Sidelines and Sessions

2010/09/27

Day 28

Filed under: Uncategorized — spsukaton @ 9:27 pm

Jesus, have I let two whole weeks vanish without blogging? Sorry about that, Edren; more fool me. It’s good to be back and I will endeavor to maintain my schedule properly for the rest of the session.

DC’s seduced me briefly, but the whole “warm rain” today showed me how ruthless this town really is.

I can’t let a swamp the size of Fresno seduce me away from LA. Or you.

2010/09/15

DREAM ACT Call-in

Filed under: Uncategorized — spsukaton @ 11:18 pm

I’ve written about DREAM in previous posts; here’s a script and calling instructions if you’re interested:
Dial: 1-888-254-5087

“Hi I am calling to ask that Senator _______ to vote in favor of the DREAM Act. This bill will allow for thousands of undocumented youth to fix their status by getting a two year college degree or joining the military. This is an investment in our country’s future. Support the DREAM Act.”

Republicans:
Sen. Hatch of Utah
Sen. Bunning of Kentucky
Sen. Bennet of Utah
Sen. Gregg of New Hampshire
Sen. Bailey-Hutchison of Texas
Sen. McCain of Arizona
Sen. Voinovich of Ohio
Sen. Snowe of Maine
Sen. Collins of Maine
Sen. LeMeiux of Florida
Sen. Brownback of Kansas
Sen. Brown of Massachusetts

Democrats:
Sen. Hagan of North Carolina
Sen. Pryor of Arkansas
Sen. Landrieu of Louisiana
Sen. Conrad of North Dakota
Sen. Dorgan of North Dakota
Sen. Nelson of Florida
Sen. Baucus of Montana
Sen. Tester of Montana

Can’t stop, won’t stop.

– Samuel

2010/09/14

DREAM now, ACT now.

Filed under: Uncategorized — spsukaton @ 2:46 pm

Friends and Neighbors,

Senate Majority Leader Harry Reid said today that the DREAM Act will be part of a defense authorization bill which the Senate will vote on next week.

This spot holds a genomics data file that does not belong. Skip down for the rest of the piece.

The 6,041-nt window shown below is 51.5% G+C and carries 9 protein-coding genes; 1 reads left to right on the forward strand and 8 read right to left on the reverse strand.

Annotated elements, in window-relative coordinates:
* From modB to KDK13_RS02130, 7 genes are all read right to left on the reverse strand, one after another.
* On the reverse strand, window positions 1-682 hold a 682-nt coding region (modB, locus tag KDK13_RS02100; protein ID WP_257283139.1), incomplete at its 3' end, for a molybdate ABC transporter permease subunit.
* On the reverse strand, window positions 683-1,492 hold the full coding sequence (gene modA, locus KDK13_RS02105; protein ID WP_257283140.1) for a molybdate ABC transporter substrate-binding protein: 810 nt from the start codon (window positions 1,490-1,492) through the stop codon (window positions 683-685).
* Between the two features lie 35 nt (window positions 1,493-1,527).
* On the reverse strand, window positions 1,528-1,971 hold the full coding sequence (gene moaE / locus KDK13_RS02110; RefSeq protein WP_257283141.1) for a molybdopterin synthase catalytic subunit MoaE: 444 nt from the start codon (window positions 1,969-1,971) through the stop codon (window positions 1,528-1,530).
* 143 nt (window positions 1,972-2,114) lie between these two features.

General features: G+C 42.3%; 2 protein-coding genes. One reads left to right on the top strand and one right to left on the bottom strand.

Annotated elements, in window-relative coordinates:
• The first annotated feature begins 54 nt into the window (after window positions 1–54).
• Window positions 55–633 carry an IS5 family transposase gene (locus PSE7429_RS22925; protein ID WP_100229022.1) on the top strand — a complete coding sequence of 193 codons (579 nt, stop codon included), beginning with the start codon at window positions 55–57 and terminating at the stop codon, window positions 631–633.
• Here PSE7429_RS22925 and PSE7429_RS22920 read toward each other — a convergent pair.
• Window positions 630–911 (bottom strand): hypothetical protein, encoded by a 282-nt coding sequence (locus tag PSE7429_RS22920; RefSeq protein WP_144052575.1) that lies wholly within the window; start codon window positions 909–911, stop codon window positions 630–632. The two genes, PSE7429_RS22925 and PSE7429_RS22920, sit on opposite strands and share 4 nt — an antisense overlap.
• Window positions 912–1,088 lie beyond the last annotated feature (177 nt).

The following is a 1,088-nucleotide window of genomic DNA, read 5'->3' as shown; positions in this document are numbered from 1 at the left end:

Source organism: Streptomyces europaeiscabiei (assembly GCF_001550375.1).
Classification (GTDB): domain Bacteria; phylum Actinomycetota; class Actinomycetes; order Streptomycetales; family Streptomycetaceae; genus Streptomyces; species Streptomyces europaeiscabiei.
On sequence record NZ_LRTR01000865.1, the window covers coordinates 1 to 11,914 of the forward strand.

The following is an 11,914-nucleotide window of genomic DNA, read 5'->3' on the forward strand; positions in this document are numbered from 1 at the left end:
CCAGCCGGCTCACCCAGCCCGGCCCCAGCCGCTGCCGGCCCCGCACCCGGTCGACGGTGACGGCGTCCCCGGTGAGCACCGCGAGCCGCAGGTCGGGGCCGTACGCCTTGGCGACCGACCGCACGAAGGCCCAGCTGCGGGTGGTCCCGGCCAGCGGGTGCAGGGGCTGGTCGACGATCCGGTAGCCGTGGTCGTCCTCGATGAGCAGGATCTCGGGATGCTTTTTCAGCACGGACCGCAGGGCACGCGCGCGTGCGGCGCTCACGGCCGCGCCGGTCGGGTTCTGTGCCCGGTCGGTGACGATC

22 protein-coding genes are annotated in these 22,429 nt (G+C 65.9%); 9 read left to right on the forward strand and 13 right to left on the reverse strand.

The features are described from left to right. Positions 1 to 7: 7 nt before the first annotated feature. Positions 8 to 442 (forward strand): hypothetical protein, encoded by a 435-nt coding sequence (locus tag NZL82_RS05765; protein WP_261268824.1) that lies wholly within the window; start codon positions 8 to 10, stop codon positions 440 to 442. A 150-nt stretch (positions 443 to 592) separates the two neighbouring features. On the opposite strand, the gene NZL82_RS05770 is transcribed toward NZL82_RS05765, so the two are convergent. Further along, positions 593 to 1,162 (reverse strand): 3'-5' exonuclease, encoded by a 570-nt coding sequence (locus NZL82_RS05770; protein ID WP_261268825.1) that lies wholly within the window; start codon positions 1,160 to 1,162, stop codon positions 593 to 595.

For those of you who’ve spent years waiting and who have been following the DREAM Act, no words are necessary.

For those of you new to my blog or unfamiliar with my political involvement, the DREAM Act is a bill that allows young immigrants of “good moral character” to become citizens much faster than the norm, in return for a college education or military service.

Put more technically, immigrant youth will be put on a 6-year path to citizenship, but they are required to finish a college degree or serve at least two years in the military and be honorably discharged in that time.

While this doesn’t untangle the understandably knotty problem of immigration and national security for our country, it does target one major problem: young people.

Young people, brought to this country against the law and against their will, have ended up socialized, educated, and trained as Americans. Deportation would leave them stranded in countries they don’t know and may not even understand.

Furthermore, many of these young people imbibe the American injunction to “better yourself” and find their way into colleges, since talent recognizes no borders. In fact, up to 65,000 undocumented immigrants graduate from high school every year.

As undocumented immigrants, they do not qualify for financial aid or scholarships. Furthermore, after graduation, their only options are to work low-wage, potentially dangerous jobs in an underground economy, rather than taking jobs they’re educated and trained for and paying taxes accordingly.

DREAM will not give these students money, nor is it a “blanket amnesty” as many have feared. The requirements are strict, there are very clear time limits, and the provisions are reserved for those who can finish a college degree (without financial aid, as I mentioned earlier) or who serve in the US military.

I’ve written about undocumented before on other occasions and in other venues. I’ve said how I feel and what needs to be said; I invite you to look up more information.

For now, if you’re interested in passing DREAM, call the following Senators at their offices:

Utah:

Senator Hatch:
Salt Lake: (801) 524-4380